Paul Elliott’s review published on Letterboxd:
I Care A Lot is a disturbingly watchable black comedy that could easily have come from Joel and Ethan Coen. Things get underway with a knockout opening sequence from writer and director J Blakeson that superbly and effectively greases the wheels for a narrative flowing with unexpected twists and turns.
It centres on crooked professional court-appointed guardian Marla Grayson (Rosamund Pike). Grayson genuinely displays predatory wickedness as she routinely swindles her elderly victims' savings after making them her wards, whisking them off to care facilities and profiting from the sale of their assets. However, her latest target, retiree Jennifer Peterson isn't quite the simple payload she initially anticipated and lands in hot water when she learns that the woman has connections to a powerful Russian mafioso.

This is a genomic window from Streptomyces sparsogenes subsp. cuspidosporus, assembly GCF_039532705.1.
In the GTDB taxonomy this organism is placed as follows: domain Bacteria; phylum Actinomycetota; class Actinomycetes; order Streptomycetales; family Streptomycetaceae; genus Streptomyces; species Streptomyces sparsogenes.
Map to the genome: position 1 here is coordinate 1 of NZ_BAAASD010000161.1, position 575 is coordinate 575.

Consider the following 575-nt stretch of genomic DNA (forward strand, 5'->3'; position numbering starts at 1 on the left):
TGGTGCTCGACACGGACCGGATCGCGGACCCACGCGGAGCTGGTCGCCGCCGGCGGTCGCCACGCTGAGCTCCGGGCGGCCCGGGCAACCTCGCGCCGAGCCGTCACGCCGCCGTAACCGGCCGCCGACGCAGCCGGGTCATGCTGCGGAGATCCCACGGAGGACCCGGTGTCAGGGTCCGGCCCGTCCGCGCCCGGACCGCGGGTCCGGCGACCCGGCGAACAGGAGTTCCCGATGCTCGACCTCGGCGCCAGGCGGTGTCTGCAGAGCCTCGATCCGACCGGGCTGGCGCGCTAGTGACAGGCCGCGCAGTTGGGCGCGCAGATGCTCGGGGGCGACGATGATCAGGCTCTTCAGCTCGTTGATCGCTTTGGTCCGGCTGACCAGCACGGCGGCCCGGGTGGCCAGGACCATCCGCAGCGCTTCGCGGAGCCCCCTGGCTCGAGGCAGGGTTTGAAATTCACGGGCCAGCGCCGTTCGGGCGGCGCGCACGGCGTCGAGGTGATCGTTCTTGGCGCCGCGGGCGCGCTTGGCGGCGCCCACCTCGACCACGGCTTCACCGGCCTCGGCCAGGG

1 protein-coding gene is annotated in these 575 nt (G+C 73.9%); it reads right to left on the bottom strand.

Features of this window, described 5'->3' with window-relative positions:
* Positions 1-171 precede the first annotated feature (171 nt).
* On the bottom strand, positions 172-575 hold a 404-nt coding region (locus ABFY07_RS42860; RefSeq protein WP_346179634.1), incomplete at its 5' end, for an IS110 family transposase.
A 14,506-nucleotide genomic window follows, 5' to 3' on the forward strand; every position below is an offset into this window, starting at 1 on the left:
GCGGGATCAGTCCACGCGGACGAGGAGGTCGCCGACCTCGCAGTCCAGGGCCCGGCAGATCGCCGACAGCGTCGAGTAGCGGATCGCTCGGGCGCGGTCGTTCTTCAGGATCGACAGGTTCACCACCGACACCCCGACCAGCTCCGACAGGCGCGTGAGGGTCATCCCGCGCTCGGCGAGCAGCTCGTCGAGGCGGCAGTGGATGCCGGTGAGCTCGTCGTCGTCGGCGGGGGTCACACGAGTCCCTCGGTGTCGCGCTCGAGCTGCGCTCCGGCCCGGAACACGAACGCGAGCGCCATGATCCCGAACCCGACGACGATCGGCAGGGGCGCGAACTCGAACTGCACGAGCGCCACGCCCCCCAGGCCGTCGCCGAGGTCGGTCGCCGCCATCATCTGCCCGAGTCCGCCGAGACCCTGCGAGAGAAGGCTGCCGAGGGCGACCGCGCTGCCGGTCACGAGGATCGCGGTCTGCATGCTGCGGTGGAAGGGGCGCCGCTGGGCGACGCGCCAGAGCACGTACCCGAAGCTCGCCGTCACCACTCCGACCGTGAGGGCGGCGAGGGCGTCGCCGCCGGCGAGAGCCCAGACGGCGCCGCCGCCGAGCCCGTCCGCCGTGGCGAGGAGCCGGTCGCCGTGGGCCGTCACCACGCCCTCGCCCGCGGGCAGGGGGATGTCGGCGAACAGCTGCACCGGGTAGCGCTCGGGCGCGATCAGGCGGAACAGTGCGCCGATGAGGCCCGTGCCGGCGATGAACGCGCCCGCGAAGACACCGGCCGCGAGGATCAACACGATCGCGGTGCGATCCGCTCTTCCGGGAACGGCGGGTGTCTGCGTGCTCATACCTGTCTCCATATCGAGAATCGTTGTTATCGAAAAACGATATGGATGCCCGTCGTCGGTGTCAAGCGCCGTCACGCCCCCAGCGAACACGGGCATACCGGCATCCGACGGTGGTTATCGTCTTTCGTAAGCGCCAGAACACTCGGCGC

The progressively engrossing film becomes intensified by the efforts of a uniformly captivating cast, with Pike being particularly tremendous as the ice-cold central character who doesn't apologize to anyone for her behaviour. The supporting cast also delivers strong performances, including Dianne Wiest and Peter Dinklage. Blakeson's smart script provides an unpleasant crime film that submits a completely compassion-free narrative with no qualms basking on its characters' nastiness. There's no one to applaud without feeling guilty as he slowly peels back the layers of his individuals. I Care a Lot is cynical entertainment, but the film is also a reminder of the all-too-often scams directed at the elderly.